A question every savvy owner eventually asks is, "what is a player worth?" From this most basic of questions, a series of questions follows. Such as "what is player A worth compared to player B?" Or "are saves worth more than wins?" Or "how do I measure hitting values compared to pitching values?"
Before any of the questions are answered, however, a few most basic assumptions must be made before we go forward:
1) Going into your auction, the bid limits of your players must be equal to the amount of money the league has to spend as a whole.
This should be extremely easy to comprehend, yet time and time again I see owners putting prices on individual players and then not bothering to make these prices equal $3120 for a 12-team, $260 per team league. Sadly, I've seen many "expert" prices that also make this grave mistake. If you do nothing else, make sure your bids equal what your league has to spend.
2) In theory, teams should be split $182 for hitting/$78 for pitching in a 4x4 league. In actuality, every league determines what this split is based on what it spends.
Many years ago, Alex Patton came up with the radical (at the time) idea that hitters were worth 70% of a team's budget and pitchers 30%. I'll oversimplify the reason for this and just say that this is because hitters have only one qualitative category and pitchers have two. We all know that a pitcher can giveth with seven innings of 7 hit and 1 ER ball and then taketh away with a 3 IP, 10 H/BB 8 ER nightmare. True, a hitter can put up an 0/5 goose egg, but the impact on your batting average isn't nearly as damning.
However, leagues tend to trend closer to a 67/33, or $175/$85, split. I recommend doing the same, not because I don't believe in the $182/$78 rationale, but because your bids should be in line with your league. If your league tends to spend $2100 on offense on $1020 on pitching, that's how your bids should also shake out. Otherwise, you're artificially inflating hitting values based on the market you're working in and, conversely, deflating pitching values in your market. Adding $84 to your bid limits for hitters might not sound like a lot, but it will change the dynamic of your team quite a bit if you budget for a $182/$78 split per team and your league doesn't go that way.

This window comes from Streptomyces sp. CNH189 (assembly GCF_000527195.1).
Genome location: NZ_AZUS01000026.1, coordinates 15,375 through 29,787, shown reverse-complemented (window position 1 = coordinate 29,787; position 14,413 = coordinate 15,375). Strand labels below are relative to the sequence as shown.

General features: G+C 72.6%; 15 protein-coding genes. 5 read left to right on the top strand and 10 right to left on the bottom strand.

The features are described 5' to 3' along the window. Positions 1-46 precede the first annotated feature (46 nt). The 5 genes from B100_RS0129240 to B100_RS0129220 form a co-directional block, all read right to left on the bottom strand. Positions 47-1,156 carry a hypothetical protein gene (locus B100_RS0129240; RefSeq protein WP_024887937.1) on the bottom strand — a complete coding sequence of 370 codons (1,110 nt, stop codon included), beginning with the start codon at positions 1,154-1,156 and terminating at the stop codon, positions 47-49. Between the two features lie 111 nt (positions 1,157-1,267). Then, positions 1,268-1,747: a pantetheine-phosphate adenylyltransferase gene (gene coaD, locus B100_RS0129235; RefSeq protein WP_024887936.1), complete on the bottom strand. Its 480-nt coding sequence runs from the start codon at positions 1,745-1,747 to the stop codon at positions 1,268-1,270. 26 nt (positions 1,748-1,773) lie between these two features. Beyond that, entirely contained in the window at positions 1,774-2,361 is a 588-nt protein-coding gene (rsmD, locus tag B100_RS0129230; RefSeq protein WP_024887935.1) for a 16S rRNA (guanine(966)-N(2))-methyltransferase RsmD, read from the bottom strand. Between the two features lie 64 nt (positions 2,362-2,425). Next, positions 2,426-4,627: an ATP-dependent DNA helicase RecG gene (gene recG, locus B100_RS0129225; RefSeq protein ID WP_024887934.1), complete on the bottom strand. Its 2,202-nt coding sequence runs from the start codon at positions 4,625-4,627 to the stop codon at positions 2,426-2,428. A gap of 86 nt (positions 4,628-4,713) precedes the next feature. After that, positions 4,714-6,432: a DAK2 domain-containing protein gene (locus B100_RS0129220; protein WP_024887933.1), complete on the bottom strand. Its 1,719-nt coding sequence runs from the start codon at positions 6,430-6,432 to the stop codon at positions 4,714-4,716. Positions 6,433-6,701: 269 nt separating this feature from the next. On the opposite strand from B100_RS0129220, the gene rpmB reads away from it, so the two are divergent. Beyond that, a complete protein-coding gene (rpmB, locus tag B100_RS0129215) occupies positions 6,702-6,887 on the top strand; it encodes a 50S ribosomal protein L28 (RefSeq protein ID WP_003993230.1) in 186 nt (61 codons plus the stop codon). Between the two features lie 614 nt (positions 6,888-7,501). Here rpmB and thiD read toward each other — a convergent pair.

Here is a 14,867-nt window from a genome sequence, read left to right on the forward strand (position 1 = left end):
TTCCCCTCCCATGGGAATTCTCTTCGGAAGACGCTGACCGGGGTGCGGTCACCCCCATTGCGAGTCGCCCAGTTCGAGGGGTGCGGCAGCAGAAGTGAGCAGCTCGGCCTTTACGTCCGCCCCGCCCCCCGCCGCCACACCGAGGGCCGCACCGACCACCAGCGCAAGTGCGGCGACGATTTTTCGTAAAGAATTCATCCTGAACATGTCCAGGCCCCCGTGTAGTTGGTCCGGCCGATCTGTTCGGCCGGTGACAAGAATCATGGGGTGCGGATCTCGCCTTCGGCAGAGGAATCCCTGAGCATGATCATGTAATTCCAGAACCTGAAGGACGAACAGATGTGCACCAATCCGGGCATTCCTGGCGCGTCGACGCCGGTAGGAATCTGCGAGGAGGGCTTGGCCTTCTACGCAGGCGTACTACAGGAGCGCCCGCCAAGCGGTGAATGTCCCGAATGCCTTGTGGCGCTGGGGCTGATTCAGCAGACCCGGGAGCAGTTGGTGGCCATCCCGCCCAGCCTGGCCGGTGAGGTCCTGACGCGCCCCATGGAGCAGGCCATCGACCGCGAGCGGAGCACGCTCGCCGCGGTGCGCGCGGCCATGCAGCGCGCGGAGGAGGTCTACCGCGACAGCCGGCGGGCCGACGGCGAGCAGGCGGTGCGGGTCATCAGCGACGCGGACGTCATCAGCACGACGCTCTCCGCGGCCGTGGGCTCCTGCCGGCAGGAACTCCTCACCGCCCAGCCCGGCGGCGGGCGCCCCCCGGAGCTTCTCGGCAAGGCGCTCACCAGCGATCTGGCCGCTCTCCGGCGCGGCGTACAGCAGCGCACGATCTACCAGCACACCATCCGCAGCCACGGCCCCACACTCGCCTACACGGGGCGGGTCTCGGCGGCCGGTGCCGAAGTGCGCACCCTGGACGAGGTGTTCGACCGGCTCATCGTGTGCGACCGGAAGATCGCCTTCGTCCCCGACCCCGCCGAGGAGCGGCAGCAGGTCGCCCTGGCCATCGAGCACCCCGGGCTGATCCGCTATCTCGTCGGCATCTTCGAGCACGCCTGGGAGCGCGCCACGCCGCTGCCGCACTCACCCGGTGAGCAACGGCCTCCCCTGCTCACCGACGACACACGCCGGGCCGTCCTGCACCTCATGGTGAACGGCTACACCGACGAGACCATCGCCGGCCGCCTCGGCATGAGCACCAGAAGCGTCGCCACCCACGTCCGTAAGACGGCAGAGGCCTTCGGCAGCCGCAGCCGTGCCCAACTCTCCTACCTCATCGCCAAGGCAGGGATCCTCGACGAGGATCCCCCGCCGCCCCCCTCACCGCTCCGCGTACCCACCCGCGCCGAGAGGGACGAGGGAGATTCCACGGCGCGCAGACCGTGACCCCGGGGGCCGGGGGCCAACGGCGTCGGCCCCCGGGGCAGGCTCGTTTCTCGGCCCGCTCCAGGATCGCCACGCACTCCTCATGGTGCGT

3) There is a difference between a prediction and a bid limit.
This is one of Alex Patton's gems, so I'll simply paraphrase him on this one. A prediction is what you think a player will earn. A bid is what you think you should pay.
This is another concept that owners also have a difficult time understanding. If I believe that Alex Gordon is going to earn $20 this year, should I pay $20 for him? Almost definitely not. Rookies are risky, and Gordon could struggle and/or get sent to the minors. He's on a team with a poor track record for rookies. My bid limit more reasonably sits at $17 (and would be even lower if I was in a one and done league). If Gordon goes to another owner for $18 and turns a profit, I won't be too upset...that owner either saw more upside in Gordon or less risk.
Keep in mind there are years where your bid limits for a player like Gordon can and should be higher. If you're in a situation where you have next to no freezes, you might spend $20 on Gordon with an eye on next year.
Another common misconception when it comes to this concept is that owners do not understand that the backups should get paid less and the studs should get paid a little more. This idea is important enough that I'm going to leave it for my next post.